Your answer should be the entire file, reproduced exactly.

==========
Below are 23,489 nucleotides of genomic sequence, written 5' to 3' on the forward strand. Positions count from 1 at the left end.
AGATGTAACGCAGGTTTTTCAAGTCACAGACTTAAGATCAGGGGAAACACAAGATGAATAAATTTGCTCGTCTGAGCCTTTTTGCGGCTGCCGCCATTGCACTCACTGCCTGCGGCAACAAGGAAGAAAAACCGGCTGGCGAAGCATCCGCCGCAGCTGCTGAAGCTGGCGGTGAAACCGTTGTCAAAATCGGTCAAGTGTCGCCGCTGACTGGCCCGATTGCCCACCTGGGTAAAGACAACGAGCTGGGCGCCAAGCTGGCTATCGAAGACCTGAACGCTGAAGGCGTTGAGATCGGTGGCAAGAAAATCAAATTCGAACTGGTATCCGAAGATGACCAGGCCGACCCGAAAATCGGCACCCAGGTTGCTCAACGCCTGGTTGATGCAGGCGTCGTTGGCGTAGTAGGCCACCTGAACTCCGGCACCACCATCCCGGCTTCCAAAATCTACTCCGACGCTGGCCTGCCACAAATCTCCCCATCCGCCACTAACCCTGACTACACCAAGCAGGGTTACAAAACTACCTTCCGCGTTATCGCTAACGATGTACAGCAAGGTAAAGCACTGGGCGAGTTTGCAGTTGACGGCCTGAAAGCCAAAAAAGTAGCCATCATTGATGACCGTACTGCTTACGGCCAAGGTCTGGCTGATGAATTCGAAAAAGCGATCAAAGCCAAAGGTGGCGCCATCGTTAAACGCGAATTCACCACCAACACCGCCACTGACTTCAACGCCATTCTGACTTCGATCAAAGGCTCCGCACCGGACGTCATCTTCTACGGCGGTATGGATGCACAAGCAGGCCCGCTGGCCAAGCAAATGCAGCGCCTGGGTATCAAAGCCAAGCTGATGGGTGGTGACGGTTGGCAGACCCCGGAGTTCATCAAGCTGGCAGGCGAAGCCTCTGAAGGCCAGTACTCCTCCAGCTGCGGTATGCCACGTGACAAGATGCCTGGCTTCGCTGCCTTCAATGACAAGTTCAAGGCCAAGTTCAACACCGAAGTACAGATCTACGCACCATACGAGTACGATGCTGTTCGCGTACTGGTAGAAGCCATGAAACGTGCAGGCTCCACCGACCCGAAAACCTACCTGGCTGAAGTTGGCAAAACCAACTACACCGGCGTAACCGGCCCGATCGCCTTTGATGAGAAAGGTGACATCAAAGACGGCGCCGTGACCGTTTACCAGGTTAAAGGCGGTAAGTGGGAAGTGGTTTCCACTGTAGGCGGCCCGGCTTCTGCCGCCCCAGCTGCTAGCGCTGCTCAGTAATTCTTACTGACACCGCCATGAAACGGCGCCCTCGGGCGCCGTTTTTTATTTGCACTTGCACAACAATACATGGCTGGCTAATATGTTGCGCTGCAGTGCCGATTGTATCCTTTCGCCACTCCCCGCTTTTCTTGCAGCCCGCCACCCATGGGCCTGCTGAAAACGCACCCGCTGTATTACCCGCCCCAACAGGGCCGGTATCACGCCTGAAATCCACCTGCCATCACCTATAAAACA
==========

Below are 23,489 nucleotides of genomic sequence, written 5' to 3' on the forward strand. Positions count from 1 at the left end.
AGATGTAACGCAGGTTTTTCAAGTCACAGACTTAAGATCAGGGGAAACACAAGATGAATAAATTTGCTCGTCTGAGCCTTTTTGCGGCTGCCGCCATTGCACTCACTGCCTGCGGCAACAAGGAAGAAAAACCGGCTGGCGAAGCATCCGCCGCAGCTGCTGAAGCTGGCGGTGAAACCGTTGTCAAAATCGGTCAAGTGTCGCCGCTGACTGGCCCGATTGCCCACCTGGGTAAAGACAACGAGCTGGGCGCCAAGCTGGCTATCGAAGACCTGAACGCTGAAGGCGTTGAGATCGGTGGCAAGAAAATCAAATTCGAACTGGTATCCGAAGATGACCAGGCCGACCCGAAAATCGGCACCCAGGTTGCTCAACGCCTGGTTGATGCAGGCGTCGTTGGCGTAGTAGGCCACCTGAACTCCGGCACCACCATCCCGGCTTCCAAAATCTACTCCGACGCTGGCCTGCCACAAATCTCCCCATCCGCCACTAACCCTGACTACACCAAGCAGGGTTACAAAACTACCTTCCGCGTTATCGCTAACGATGTACAGCAAGGTAAAGCACTGGGCGAGTTTGCAGTTGACGGCCTGAAAGCCAAAAAAGTAGCCATCATTGATGACCGTACTGCTTACGGCCAAGGTCTGGCTGATGAATTCGAAAAAGCGATCAAAGCCAAAGGTGGCGCCATCGTTAAACGCGAATTCACCACCAACACCGCCACTGACTTCAACGCCATTCTGACTTCGATCAAAGGCTCCGCACCGGACGTCATCTTCTACGGCGGTATGGATGCACAAGCAGGCCCGCTGGCCAAGCAAATGCAGCGCCTGGGTATCAAAGCCAAGCTGATGGGTGGTGACGGTTGGCAGACCCCGGAGTTCATCAAGCTGGCAGGCGAAGCCTCTGAAGGCCAGTACTCCTCCAGCTGCGGTATGCCACGTGACAAGATGCCTGGCTTCGCTGCCTTCAATGACAAGTTCAAGGCCAAGTTCAACACCGAAGTACAGATCTACGCACCATACGAGTACGATGCTGTTCGCGTACTGGTAGAAGCCATGAAACGTGCAGGCTCCACCGACCCGAAAACCTACCTGGCTGAAGTTGGCAAAACCAACTACACCGGCGTAACCGGCCCGATCGCCTTTGATGAGAAAGGTGACATCAAAGACGGCGCCGTGACCGTTTACCAGGTTAAAGGCGGTAAGTGGGAAGTGGTTTCCACTGTAGGCGGCCCGGCTTCTGCCGCCCCAGCTGCTAGCGCTGCTCAGTAATTCTTACTGACACCGCCATGAAACGGCGCCCTCGGGCGCCGTTTTTTATTTGCACTTGCACAACAATACATGGCTGGCTAATATGTTGCGCTGCAGTGCCGATTGTATCCTTTCGCCACTCCCCGCTTTTCTTGCAGCCCGCCACCCATGGGCCTGCTGAAAACGCACCCGCTGTATTACCCGCCCCAACAGGGCCGGTATCACGCCTGAAATCCACCTGCCATCACCTATAAAACA